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A century ago, Britain was accused of masterminding a failed plot to kill Lenin and overthrow his fledgling Bolshevik regime. It was dismissed as Soviet propaganda. But history now suggests otherwise.
For decades what became known as the ‘Lockhart plot’ has been etched in the annals of the Soviet archives.
In early 1918, with the war on the Western Front still at its blood-thirsty height, Russia’s new Bolshevik government was negotiating a peace deal with Germany and withdrawing its exhausted troops from the front in the East.
This did not please London. The move would enable the Germans – who had been fighting a war on two fronts – to concentrate all their forces in the West.
Determined to get the Russians back into the war on the Allied side, the British despatched a young man in his 30s to be London’s representative in Moscow. His name was Robert Bruce Lockhart and he was at the centre of a plot to assassinate Lenin which involved such diverse figures as ‘Ace of Spies’ Sidney Reilly, W. Somerset Maugham and Arthur Ransome.
Lenin was not a worker. A hereditary nobleman on both sides, he was born to a squire’s family. He had money enough to study to become a lawyer and later became a familiar figure in fashionable London. But in all his time in the city, holding forth at Communist congresses and publishing an incendiary newspaper that was smuggled back to Russia, no one seemed to notice that Lenin was a dangerous revolutionary. It was only when he returned to Russia and had the Tsar and his entire family killed that the British realised what a danger he was.
British agents were sent to Russia who plotted to get rid of him – and ultimately did so, with disastrous consequences. So began the battle of political wits that eventually gave us the fictional James Bond and the factual double agent Kim Philby.
Nigel Cawthorne has made a painstaking exploration of the rise of the Russian Revolution in his latest historical chronicle, The Assassination of Lenin. You may find his results astonishing. Cawthorne’s fascination with history bears powerful testimony to the idea that fact is indeed stranger than fiction.
About the Author...
A writer and editor for over 25 years, Nigel Cawthorne has written, contributed to and edited more than sixty books, including Fighting Them On The Beaches: D-Day, 6 June 1944; The Battle of Britain; Vietnam: A War Lost and Won; Stalin; and The Story of the SS. His work has also appeared in over a hundred and fifty newspapers, magazines and part works on both sides of the Atlantic – from the Sun to the Financial Times.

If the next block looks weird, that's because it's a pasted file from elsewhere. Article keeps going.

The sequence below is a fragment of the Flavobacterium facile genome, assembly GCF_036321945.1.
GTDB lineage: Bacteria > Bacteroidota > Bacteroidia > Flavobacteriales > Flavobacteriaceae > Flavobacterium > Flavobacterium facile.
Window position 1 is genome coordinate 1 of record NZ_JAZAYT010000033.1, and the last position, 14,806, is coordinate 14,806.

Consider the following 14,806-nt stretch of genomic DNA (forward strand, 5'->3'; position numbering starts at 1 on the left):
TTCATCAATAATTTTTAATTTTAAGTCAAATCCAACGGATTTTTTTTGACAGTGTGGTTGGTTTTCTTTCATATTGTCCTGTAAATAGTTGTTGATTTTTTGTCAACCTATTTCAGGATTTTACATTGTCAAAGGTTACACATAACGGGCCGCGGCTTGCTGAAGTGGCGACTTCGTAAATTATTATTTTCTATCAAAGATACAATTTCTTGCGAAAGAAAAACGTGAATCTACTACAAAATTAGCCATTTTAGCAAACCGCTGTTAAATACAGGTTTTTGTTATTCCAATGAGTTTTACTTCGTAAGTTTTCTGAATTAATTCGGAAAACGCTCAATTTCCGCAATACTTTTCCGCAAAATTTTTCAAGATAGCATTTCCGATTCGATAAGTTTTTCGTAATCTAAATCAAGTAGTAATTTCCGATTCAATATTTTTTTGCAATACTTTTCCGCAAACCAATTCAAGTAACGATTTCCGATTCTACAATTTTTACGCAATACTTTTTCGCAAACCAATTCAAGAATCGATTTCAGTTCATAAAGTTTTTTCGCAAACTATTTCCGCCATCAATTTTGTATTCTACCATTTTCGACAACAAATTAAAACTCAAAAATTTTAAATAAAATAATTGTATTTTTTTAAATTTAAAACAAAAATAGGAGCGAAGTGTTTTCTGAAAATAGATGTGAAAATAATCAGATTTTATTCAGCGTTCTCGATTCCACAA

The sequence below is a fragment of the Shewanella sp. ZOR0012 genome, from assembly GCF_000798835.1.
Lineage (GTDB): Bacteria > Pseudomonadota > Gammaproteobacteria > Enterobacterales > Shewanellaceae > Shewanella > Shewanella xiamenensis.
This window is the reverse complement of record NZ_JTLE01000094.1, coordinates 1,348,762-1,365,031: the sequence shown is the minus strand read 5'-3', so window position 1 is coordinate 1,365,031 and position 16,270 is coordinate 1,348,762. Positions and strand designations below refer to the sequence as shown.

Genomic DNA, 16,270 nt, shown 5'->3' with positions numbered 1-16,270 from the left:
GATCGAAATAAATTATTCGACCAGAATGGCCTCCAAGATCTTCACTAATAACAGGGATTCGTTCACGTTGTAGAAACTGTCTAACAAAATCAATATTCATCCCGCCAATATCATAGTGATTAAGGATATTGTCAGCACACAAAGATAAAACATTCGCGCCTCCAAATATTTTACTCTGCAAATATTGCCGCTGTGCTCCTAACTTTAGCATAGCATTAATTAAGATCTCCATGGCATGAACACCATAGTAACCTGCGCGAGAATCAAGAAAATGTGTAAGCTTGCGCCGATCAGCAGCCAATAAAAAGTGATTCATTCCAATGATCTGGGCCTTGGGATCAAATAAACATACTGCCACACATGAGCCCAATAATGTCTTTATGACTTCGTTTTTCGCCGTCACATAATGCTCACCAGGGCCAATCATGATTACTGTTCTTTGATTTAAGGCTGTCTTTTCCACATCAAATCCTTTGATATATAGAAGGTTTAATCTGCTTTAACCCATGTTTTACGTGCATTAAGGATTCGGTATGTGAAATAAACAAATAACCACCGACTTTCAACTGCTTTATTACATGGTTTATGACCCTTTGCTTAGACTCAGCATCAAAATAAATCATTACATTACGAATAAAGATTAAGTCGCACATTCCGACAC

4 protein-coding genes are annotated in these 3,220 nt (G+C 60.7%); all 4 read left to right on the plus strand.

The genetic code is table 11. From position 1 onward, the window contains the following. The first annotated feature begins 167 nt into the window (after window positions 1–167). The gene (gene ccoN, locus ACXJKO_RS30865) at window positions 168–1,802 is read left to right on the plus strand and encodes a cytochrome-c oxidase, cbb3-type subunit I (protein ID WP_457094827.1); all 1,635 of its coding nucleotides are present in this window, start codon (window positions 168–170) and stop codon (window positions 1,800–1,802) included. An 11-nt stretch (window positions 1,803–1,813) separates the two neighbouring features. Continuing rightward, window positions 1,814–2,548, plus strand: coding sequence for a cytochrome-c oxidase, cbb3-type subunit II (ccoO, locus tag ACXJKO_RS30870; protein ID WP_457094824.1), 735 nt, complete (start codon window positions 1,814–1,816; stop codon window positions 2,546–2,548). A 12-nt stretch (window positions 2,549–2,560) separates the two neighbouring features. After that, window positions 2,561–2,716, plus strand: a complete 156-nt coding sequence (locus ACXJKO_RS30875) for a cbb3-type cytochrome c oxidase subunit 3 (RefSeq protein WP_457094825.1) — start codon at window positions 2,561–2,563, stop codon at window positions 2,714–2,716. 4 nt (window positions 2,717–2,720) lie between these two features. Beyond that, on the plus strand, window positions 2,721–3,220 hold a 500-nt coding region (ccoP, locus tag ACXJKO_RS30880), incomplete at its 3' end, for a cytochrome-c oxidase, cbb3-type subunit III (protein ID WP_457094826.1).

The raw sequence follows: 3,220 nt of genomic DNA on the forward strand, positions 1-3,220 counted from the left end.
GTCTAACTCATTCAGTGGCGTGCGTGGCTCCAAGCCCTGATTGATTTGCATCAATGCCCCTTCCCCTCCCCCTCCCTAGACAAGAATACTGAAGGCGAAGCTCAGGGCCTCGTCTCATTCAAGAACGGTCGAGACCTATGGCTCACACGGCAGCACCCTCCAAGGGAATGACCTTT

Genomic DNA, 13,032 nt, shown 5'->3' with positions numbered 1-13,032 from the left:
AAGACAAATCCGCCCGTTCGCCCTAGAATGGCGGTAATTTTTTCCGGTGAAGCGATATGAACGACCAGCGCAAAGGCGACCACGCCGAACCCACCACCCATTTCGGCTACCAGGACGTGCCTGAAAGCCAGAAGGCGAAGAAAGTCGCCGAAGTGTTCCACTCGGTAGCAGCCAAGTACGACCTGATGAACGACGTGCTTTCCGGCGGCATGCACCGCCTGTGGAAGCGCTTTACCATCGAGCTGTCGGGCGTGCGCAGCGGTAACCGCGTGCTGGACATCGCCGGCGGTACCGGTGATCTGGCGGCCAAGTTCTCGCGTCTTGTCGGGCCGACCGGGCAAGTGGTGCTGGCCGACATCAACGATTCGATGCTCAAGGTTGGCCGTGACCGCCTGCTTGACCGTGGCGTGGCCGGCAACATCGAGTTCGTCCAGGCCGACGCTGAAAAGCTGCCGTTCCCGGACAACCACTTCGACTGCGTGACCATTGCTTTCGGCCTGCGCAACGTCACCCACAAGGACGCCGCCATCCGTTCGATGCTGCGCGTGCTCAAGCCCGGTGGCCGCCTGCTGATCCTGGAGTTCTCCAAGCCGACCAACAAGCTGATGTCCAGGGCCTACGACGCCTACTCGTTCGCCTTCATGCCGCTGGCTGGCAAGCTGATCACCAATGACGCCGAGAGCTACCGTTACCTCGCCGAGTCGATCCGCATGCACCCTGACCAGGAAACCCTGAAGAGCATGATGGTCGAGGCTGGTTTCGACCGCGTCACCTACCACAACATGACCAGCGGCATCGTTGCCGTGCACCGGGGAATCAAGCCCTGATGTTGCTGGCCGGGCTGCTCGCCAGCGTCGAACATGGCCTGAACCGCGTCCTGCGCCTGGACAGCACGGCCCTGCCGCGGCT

’Excruciating.’ Sunday TimesThe arrests of Jeffrey Epstein and Ghislaine Maxwell sparked a Prince Andrew world-media frenzy. But few know the palace intrigue behind their long-standing triangular relationship. Going behind the headlines, documentaries and mini-series, PRINCE ANDREW exposes for the first time the unknown details of the Epstein scandal behind secretive palace gates and how it impacted on the power struggle between Andrew and his older brother Prince Charles.
Rife with machinations and plots, it paints a rare and riveting, insider picture of vice and rarified daily life at the royal court. It is an unbelievable story how a boy from Coney Island befriended the world's foremost royal family. PRINCE ANDREW casts a truly eye-watering light on one of the dirtiest stories of our time, giving the reader much-needed forensic insight into all the facts, allegations and counter-allegations.
Kings & Queens of England is an entertaining account of the larger-than-life characters that have ruled England through the ages. Divided into easy-reference chapters based on the ruling dynasties of England, it follows the fascinating history of monarchs from the first Saxon kings to the Windsors of the present day.
Author Nigel Cawthorne paints vivid portraits of a mixed bunch of rulers ranging from the drunken and debauched merry monarch Charles II to the idealized domesticity and colonial ambition of Queen Victoria and Prince Albert.
The inside story of the world's most notorious cults.
The strange and sinister world of cults is a source of endless fascination. Their secrets, rituals and shadowy hierarchies make for some of the most disturbing and shocking revelations in history. Most chilling of all is the fact that many of their followers forfeit all independence in order to carry out the often sadistic bidding of a mysterious master manipulator - and continue to defend their leader to this day.
From Charles Manson, who instructed his followers to murder seven people, including a heavily pregnant Sharon Tate, to Aum Shinrikyo, the Japanese doomsday cult that carried out deadly terror attacks, and the People's Temple, these cults and their leaders transfix us with their extreme ability to commit savage acts of cruelty and depravity in the name of a self-appointed higher power.
Many shocking and international cults are brought to life, including:
- The Manson Family
- People's Temple
- Colonia Dignidad
- Aum Shinrikyo
- Heaven's Gate
The enthralling story of the only woman to become Emperor of China...
In this sensational true story, bestselling author Nigel Cawthorne reveals the dark and dramatic story of the only female Emperor in Chinese history, Wu Chao: concubine, manipulator, politician, murderer, and living god.
At the age of 13, Wu Chao was made concubine to the Emperor, bringing great honour to her family.
Born the daughter of a merchant in seventh-century China, she skilfully used her beauty, wit, and powers of manipulation to seduce her way to the throne of the most powerful empire in the medieval world.
Beautiful, charming, and fiendishly clever, Wu plotted to eliminate all those she could not bewitch, executing her enemies without mercy, murdering her own children for political gain, and eventually proclaiming herself a living god.